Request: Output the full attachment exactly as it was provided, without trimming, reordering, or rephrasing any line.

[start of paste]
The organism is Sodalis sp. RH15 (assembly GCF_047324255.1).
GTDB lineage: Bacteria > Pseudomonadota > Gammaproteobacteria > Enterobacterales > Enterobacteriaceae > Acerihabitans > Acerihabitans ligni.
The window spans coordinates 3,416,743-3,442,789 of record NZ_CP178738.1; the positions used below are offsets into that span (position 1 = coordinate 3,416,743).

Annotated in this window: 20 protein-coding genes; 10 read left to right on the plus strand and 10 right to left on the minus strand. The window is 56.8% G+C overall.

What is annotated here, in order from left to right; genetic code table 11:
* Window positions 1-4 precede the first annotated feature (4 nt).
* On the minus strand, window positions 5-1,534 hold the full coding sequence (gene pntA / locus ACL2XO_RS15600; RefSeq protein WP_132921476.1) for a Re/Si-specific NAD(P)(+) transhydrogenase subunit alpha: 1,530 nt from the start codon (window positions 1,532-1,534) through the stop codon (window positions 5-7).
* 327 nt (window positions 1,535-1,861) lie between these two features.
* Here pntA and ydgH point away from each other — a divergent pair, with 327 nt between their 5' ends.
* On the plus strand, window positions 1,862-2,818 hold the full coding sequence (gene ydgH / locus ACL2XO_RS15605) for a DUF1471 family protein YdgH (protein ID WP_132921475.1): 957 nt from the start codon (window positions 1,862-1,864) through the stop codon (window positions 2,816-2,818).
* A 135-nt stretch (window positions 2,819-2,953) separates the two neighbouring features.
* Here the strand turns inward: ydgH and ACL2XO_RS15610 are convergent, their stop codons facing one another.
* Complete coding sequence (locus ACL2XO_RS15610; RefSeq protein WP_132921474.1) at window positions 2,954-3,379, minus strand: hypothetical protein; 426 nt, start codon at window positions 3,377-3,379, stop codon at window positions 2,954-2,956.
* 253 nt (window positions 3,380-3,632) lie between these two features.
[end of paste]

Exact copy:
The organism is Sodalis sp. RH15 (assembly GCF_047324255.1).
GTDB lineage: Bacteria > Pseudomonadota > Gammaproteobacteria > Enterobacterales > Enterobacteriaceae > Acerihabitans > Acerihabitans ligni.
The window spans coordinates 3,416,743-3,442,789 of record NZ_CP178738.1; the positions used below are offsets into that span (position 1 = coordinate 3,416,743).

Annotated in this window: 20 protein-coding genes; 10 read left to right on the plus strand and 10 right to left on the minus strand. The window is 56.8% G+C overall.

What is annotated here, in order from left to right; genetic code table 11:
* Window positions 1-4 precede the first annotated feature (4 nt).
* On the minus strand, window positions 5-1,534 hold the full coding sequence (gene pntA / locus ACL2XO_RS15600; RefSeq protein WP_132921476.1) for a Re/Si-specific NAD(P)(+) transhydrogenase subunit alpha: 1,530 nt from the start codon (window positions 1,532-1,534) through the stop codon (window positions 5-7).
* 327 nt (window positions 1,535-1,861) lie between these two features.
* Here pntA and ydgH point away from each other — a divergent pair, with 327 nt between their 5' ends.
* On the plus strand, window positions 1,862-2,818 hold the full coding sequence (gene ydgH / locus ACL2XO_RS15605) for a DUF1471 family protein YdgH (protein ID WP_132921475.1): 957 nt from the start codon (window positions 1,862-1,864) through the stop codon (window positions 2,816-2,818).
* A 135-nt stretch (window positions 2,819-2,953) separates the two neighbouring features.
* Here the strand turns inward: ydgH and ACL2XO_RS15610 are convergent, their stop codons facing one another.
* Complete coding sequence (locus ACL2XO_RS15610; RefSeq protein WP_132921474.1) at window positions 2,954-3,379, minus strand: hypothetical protein; 426 nt, start codon at window positions 3,377-3,379, stop codon at window positions 2,954-2,956.
* 253 nt (window positions 3,380-3,632) lie between these two features.